I must admit this works the best if you have extremely competitive characters in your guild. (Like 95% of the people I’ve played with have been.) In raiding guilds the competition is of course always present in form of damage or healing meters. However, the winners usually tend to be the same people – often the best players in your guild. Your job is to come up with something else to make building your guild’s legend possible, and perhaps motivate your players to play a bit better at the same time.

One reset our guild was wiping on Mythic Archimonde pretty bad. Among other mistakes, people didn’t interrupt the add’s cast. I ended up starting a competition where the person with most interrupts on the kill would get a free alcohol shot and a commendation at our next meetup. Needless to say, all casts were interrupted afterwards. And of course the winner was a person who was under age and never showed up at the meeting, but it doesn’t matter. Now we have a great story of that raid and that member topping the interrupt meters when it mattered the most.

Play other games together

Everyone gets sick and tired of World of WarCraft sometimes. So pick a game together and start playing. In fact, many people from Paragon still stay in touch after all these years because they play other games together.

IRL meetings

Meeting each other IRL is naturally the best way to get to know each other. When you can actually see how your guild member looks like when he says something or reacts to something it makes it possible for you and everyone else as well to understand him better. And when you do, you know better which strings you should not pull to keep the person happy.

The most important thing about organizing a guild meeting is that it should be open to everyone, so everyone should be able to fit in. A cabin or a boat trip (in Finland) have worked really well for me in the past. In addition you can of course arrange smaller happenings, such as house parties or picnics, but make sure even the ones who can’t attend because of whatever reasons feel like they would be welcome if they chose to come. If you already know each other better and people like similar things, sports like karting, frisbee golf (us going about it in the picture below) or bouldering can be cool. Or you can can go doing real sports like football together, but at least we Finns are too nerds for that.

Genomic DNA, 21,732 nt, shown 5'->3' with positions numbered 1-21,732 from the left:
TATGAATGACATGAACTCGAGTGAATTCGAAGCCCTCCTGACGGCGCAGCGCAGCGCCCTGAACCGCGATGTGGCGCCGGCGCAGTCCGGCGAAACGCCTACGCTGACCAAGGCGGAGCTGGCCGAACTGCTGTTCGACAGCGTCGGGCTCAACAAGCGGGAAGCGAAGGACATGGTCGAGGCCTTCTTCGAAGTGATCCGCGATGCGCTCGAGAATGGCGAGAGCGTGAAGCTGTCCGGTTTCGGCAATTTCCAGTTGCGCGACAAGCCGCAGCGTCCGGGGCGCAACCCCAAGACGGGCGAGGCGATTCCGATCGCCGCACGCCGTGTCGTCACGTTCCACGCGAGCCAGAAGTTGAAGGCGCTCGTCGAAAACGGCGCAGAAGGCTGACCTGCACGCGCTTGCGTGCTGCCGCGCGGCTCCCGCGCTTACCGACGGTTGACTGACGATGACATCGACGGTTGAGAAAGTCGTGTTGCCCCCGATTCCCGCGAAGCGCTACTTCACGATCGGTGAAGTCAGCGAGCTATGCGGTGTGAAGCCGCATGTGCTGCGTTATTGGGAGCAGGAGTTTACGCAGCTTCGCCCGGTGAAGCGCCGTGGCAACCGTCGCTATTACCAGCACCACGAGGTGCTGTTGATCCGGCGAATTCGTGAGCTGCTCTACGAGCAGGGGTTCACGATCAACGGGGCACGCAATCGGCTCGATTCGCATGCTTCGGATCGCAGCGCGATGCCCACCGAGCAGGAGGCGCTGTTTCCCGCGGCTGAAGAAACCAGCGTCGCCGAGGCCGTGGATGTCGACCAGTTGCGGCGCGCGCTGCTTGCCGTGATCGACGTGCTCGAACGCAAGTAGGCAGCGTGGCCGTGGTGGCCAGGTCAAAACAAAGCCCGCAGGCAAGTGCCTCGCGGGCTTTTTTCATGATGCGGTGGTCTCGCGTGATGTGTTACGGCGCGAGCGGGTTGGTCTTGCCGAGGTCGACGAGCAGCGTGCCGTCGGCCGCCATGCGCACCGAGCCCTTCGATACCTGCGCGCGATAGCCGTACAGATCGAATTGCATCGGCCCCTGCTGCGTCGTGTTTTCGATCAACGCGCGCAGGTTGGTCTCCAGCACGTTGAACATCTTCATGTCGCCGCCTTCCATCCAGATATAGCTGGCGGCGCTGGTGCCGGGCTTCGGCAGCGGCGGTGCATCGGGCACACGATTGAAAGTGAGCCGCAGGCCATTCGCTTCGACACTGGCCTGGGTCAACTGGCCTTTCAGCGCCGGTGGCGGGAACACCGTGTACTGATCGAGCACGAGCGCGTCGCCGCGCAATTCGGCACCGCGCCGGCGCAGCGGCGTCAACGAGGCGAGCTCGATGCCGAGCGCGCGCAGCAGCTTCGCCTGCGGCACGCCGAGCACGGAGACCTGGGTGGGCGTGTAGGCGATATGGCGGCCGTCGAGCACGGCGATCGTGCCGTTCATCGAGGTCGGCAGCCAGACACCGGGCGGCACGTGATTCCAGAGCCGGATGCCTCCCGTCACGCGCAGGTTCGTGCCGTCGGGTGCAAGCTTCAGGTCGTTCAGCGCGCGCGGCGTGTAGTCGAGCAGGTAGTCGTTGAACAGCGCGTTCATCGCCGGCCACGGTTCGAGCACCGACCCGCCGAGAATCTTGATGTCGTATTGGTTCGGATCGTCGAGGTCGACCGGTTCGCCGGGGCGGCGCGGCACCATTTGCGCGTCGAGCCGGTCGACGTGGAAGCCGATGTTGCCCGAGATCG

I’ve always been a huge fan of IRL meets and nowadays I organize something for the guild almost every month. In fact, most of the people I spend the most time in my life at the moment play currently in my guild. And a few of those people are starting to feel like they’ve come to stay in my life for good.

Arrange so that different cliques in your guild mix

This is the toughest one and the most crucial one if you want to make sure everyone functions with everyone else. It’s natural there will be cliques in your guild since not everyone will like everyone. But it’s very important that everyone is at least on talking basis, and can play together if needed. There will be a moment at some point in the raid where the people who don’t like each other that much need to cooperate on some mechanic (or share loot!). At that point it’s crucial that the two have at least a basic level of respect towards each other. No one can make a person like someone, but the GM can require that when people communicate on raid, they behave politely (at minimum).

It’s not a good idea to force the people who don’t like each other spend too much time together, but it’s a great idea to try to encourage people from different cliques to play with each other. The GM should be active in this as well by trying to play with different members of the guild as often as possible. If there is need to organize groups for a task on officer level, making sure that people get the experience of playing with less familiar faces from time to time.